313 F2d 31 Alire v. United States

313 F.2d 31

Alfonso Juan ALIRE, Appellant,
UNITED STATES of America, Appellee.

No. 7049.

United States Court of Appeals Tenth Circuit.

December 19, 1962.

Rehearing Denied January 30, 1963.

Daniel F. Lynch, Denver, Colo., for appellant.

James P. McGruder, Asst. U. S. Atty. (Lawrence M. Henry, U. S. Atty., was with him on the brief), for appellee.

Before MURRAH, Chief Judge, and LEWIS and SETH, Circuit Judges.

SETH, Circuit Judge.


Appellant was charged with the violation of 18 U.S.C.A. § 1001, in making false statements and representations of a material fact in an application to the Post Office Department for temporary employment. He was tried and convicted by a jury and received a sentence of three years.


Among the questions on the application form was one which asked whether the applicant had ever been "arrested," "charged" or "held" for a violation of any federal, state, county or municipal law, regulation or ordinance. The appellant answered "no" to this question and signed the application attesting to the truth of the answers. At the trial, the prosecution offered a number of "booking slips" from the Denver police department which were the original records of arrests. The court admitted a number of these slips which showed on their face that the appellant had been arrested for a specific offense but did not show that a charge had actually been filed. These exhibits showed arrests for traffic violations, for other city ordinance violations, for larceny, for robbery, and for homicide. There was also introduced the record of the Denver District Court, showing appellant's plea of guilty to the charge of aggravated robbery.


Appellant urges several grounds for reversal. His first ground is that Congress did not intend that the statute under which appellant was convicted should apply to the situation at hand where the false statements were contained in an application for "menial or part-time employment." Appellant argues that the position sought was an unimportant one and that there were no factors or considerations of great national importance involved.


The statute, 18 U.S.C.A. § 1001, provides:


"Whoever, in any matter within the jurisdiction of any department or agency of the United States knowingly and willfully falsifies, conceals or covers up * * * a material fact, or makes any false, fictitious or fraudulent statements or representations, or makes or uses any false writing or document knowing the same to contain any false, fictitious or fraudulent statement or entry, shall be fined * * *."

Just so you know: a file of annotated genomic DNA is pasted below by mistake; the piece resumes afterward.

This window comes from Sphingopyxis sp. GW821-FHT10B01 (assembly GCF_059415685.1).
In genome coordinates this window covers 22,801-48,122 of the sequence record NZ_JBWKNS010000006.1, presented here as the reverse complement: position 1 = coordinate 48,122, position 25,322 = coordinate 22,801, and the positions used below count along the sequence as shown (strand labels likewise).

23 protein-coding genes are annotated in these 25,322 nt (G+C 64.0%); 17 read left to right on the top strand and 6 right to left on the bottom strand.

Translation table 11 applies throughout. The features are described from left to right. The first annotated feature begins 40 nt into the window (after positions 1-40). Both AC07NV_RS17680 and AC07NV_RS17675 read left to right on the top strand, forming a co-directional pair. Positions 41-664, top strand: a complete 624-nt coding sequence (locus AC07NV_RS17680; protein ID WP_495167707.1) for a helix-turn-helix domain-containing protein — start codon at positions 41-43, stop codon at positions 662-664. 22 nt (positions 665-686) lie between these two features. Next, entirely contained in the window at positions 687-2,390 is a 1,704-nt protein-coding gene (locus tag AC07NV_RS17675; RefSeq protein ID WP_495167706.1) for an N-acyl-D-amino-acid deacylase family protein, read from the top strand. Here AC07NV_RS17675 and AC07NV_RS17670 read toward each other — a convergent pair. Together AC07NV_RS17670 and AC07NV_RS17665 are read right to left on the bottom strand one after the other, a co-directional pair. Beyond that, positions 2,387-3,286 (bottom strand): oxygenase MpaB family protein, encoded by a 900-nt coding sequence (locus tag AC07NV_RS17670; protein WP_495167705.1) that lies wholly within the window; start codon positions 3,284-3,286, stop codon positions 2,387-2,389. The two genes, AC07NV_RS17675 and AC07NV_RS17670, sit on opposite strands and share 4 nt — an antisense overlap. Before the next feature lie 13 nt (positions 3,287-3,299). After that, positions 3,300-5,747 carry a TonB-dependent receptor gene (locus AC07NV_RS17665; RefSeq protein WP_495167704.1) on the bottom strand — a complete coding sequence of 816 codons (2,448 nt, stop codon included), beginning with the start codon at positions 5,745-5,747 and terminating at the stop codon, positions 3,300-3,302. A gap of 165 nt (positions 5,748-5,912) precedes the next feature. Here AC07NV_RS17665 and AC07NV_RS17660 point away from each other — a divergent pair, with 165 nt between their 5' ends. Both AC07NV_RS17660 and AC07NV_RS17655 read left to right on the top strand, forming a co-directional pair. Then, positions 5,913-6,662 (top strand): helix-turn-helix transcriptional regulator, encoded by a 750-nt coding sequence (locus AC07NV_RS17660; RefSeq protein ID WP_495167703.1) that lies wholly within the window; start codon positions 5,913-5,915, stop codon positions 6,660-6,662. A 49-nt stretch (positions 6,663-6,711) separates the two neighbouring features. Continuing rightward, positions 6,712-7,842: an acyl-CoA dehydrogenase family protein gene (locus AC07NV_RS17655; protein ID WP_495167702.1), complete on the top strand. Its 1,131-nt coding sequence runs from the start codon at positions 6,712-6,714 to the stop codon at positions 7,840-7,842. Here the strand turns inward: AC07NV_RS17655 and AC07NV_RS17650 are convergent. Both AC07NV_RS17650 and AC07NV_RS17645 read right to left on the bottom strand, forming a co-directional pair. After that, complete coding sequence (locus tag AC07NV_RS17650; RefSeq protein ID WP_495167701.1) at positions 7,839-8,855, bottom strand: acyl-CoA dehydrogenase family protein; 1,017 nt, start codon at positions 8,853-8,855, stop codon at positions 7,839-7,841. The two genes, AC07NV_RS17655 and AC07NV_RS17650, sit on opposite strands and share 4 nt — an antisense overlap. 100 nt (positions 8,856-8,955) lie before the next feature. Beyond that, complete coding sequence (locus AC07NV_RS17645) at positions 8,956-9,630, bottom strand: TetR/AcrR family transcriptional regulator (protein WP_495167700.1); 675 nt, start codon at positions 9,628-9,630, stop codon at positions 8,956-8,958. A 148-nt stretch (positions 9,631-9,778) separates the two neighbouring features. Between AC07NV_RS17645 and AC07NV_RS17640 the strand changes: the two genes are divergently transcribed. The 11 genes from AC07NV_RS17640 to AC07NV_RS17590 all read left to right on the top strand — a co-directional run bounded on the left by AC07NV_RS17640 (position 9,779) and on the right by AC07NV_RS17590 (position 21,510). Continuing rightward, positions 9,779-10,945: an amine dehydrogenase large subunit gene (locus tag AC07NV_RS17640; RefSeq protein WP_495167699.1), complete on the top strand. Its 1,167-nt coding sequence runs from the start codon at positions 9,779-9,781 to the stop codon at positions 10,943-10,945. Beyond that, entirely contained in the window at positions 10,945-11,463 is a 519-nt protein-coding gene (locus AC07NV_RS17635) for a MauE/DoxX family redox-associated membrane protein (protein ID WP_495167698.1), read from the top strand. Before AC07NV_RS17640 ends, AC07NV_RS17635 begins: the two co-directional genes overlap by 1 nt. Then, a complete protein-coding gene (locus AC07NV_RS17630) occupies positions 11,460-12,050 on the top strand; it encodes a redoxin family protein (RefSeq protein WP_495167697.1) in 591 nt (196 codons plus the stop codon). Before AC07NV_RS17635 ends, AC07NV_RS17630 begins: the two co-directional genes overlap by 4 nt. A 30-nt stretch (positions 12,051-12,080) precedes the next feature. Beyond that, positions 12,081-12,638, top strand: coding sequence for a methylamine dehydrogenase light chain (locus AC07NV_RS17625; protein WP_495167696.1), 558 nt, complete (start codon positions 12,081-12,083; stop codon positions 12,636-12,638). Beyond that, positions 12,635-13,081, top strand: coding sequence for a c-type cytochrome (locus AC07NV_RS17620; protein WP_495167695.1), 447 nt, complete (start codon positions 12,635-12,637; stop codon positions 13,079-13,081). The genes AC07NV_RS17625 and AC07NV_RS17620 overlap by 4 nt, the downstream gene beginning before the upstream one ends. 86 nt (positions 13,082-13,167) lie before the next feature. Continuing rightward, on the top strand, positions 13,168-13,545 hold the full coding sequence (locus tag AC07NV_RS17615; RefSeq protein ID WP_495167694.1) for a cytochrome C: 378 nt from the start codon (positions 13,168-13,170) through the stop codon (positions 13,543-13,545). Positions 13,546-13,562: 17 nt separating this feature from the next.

This section contains no exceptions nor any separate of special treatment for false statements in any particular situation or type of employment. Following its amendment in 1934, the courts have uniformly applied it to a variety of situations and have applied it in its broad and general terms. There is no basis for this court to read into the section any exceptions or modifications. The intent of Congress, as shown by the 1934 amendment of the section and as indicated in the legislative history, is clear. The Supreme Court in United States v. Gilliland, 312 U.S. 86, 61 S.Ct. 518, 85 L.Ed. 598, stated that the scope of the statute had been greatly increased by reason of the 1934 amendment, and said the amendment showed the intent of Congress to protect the authorized functions of the various governmental departments from any type of deceptive practices, and saw no reason why the scope of the statute should be narrowed.


The appellant argues that there is no matter of great national interest or concern or any matter of national security involved in this case, as there is in cases concerned with false statements submitted for employment in national defense industries or those directly affected with the national security. Here again there is no provision in the act whereby it is limited to matters of great national concern, and in fact the intention is directly to the contrary as it covers any false statement in any matter within the jurisdiction of an agency or department of the United States. Certainly appellant's argument to exclude matters which he considers of minor interest cannot be sustained against such plain wording. It is not questioned but that it was proper for the Post Office Department to inquire into the police record of applicants. The false answer given by the appellant was as to a material fact. Courts of other circuits have considered the scope of the statute as against somewhat similar arguments and have held that the statute cannot be limited. Pitts v. United States, 263 F.2d 353 (9th Cir.); United States v. Goldsmith, 108 F.2d 917 (2d Cir.). The Supreme Court again commented that the language called for an unrestricted interpretation in United States v. Bramblett, 348 U.S. 503, 75 S. Ct. 504, 99 L.Ed. 594.